Data protection and information security

Who is a data protection officer?

In certain cases, companies have an obligation to appoint a data protection officer. This obligation applies both to companies that process data themselves and to companies that process data from other companies. The data protection officer must also be recruited or outsourced by public authorities.

The role of a data protection officer, or DPO, can be fulfilled in several ways.

  • the company / organization employs a full-time DPO;
  • the company / organization purchases the DPO as a service. In other words, DPO is a legal entity outside the company or organization. In this case, the DPO contacts of the external legal entity are the DPO contacts of the company.

What are the tasks of a data protection officer?

  • inform and advise the controller or processor and the employees processing personal data regarding their obligations under the General Data Protection Regulation and other data protection rules and laws of the European Union or the Member States;
  • monitor compliance with the principles of personal data protection, including the division of responsibilities; raise awareness, including training, of staff involved in the processing of personal data;
  • advise on and monitor the functioning of the data protection impact assessment;
  • to co-operate with the supervisory authority and to be the contact person for the supervisory authority in matters concerning the processing of personal data.

The data protection specialist is familiar with data protection legislation, standards, certificates and practices at expert level. He/she assists and controls the data controller in complying with the requirements for the processing of personal data.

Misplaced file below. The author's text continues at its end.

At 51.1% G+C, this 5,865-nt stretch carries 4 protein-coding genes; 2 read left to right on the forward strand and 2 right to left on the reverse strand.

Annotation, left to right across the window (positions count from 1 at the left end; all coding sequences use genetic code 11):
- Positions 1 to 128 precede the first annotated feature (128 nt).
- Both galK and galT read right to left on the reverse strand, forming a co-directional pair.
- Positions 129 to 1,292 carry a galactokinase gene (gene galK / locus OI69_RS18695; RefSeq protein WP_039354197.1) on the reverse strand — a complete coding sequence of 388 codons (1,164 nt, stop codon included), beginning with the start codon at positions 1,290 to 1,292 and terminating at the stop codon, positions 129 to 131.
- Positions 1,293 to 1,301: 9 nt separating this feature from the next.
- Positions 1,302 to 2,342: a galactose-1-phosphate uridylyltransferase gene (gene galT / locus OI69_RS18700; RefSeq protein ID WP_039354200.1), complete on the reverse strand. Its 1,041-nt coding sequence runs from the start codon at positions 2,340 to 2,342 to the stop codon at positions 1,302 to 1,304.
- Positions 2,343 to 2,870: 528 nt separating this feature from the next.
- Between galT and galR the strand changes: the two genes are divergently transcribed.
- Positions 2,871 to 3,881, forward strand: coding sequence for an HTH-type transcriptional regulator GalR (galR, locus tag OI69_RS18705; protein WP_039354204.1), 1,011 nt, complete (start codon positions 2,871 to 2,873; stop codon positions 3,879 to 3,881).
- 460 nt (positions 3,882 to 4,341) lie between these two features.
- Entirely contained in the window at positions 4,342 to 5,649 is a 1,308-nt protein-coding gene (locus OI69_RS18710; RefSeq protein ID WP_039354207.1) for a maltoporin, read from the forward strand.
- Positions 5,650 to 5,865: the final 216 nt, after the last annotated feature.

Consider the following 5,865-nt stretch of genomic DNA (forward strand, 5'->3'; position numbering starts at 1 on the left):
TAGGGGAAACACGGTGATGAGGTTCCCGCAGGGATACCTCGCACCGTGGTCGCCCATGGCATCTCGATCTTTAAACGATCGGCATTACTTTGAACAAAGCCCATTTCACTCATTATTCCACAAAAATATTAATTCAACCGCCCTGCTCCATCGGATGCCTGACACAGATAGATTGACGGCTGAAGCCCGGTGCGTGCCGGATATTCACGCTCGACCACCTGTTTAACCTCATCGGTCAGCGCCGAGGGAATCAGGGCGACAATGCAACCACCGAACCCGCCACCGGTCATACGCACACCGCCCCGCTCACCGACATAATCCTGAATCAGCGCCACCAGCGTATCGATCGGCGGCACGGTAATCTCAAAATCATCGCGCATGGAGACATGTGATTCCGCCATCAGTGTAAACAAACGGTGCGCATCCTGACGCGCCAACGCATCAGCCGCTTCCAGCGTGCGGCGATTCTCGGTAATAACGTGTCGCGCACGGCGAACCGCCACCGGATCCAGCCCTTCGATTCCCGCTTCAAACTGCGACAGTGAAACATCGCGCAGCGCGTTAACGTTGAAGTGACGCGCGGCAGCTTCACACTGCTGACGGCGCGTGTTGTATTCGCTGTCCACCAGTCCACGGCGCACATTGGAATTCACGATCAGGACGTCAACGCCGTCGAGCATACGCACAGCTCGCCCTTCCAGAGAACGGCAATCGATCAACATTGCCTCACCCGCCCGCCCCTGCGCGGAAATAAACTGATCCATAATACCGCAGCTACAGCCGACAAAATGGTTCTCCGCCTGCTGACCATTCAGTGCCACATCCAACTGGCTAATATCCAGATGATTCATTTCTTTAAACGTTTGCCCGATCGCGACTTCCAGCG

Competences / skills of a data protection officer

DPO must know:

  • information security principles and cyber security technologies;
  • the company's values and goals, including vision, mission and strategy, internal and business processes, work organization rules, procedures and guidelines;
  • European Union and Estonian data protection law and legislation necessary for the operation of the enterprise or organization or institution, which regulate the field of activity of the organization more narrowly (for example, the Cyber Security Act, the Public Information Act);
  • principles and methods of data analysis and profiling, including pseudonymisation and anonymisation and encryption;
  • frameworks and methods for risk analysis and risk management, including frameworks and methods for conducting data protection impact assessments;
  • EU and national legislation, case law, opinions and guidelines of data protection authorities.

DPO must:

  • implement default and integrated (integrated) data protection principles;
  • identify and document personal data breaches, data leaks and cyber incidents.

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